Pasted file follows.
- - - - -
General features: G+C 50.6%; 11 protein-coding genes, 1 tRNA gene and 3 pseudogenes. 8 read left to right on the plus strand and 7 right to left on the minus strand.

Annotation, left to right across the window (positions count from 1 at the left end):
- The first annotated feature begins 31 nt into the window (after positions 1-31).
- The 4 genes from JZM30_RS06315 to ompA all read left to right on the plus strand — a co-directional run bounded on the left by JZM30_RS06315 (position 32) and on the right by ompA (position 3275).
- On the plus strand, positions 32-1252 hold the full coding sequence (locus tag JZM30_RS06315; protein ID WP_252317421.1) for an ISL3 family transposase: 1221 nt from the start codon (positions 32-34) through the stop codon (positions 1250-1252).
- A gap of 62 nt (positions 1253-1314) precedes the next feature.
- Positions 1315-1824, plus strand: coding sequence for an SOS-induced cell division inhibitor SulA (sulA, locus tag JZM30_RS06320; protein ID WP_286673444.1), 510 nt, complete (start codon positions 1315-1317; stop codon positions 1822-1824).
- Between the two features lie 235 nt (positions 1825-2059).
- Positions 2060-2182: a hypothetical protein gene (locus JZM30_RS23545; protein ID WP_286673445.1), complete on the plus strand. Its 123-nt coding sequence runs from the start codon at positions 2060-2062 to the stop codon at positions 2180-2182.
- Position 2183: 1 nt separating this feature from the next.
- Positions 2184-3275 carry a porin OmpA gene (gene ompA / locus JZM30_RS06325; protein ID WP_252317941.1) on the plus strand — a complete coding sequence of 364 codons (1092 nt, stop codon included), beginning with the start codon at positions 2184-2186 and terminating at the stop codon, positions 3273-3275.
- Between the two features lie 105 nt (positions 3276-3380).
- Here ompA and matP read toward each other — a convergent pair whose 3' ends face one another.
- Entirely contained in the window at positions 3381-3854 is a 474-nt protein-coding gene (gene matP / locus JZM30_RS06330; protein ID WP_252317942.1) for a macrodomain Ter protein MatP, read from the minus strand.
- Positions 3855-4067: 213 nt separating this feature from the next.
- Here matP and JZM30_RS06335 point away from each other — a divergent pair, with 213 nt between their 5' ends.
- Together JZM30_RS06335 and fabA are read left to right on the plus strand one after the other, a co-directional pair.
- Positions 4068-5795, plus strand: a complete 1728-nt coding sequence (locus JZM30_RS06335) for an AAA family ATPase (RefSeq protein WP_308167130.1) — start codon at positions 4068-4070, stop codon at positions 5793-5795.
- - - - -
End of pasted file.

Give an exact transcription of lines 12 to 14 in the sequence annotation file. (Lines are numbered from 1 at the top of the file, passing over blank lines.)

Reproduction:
- Between the two features lie 105 nt (positions 3276-3380).
- Here ompA and matP read toward each other — a convergent pair whose 3' ends face one another.
- Entirely contained in the window at positions 3381-3854 is a 474-nt protein-coding gene (gene matP / locus JZM30_RS06330; protein ID WP_252317942.1) for a macrodomain Ter protein MatP, read from the minus strand.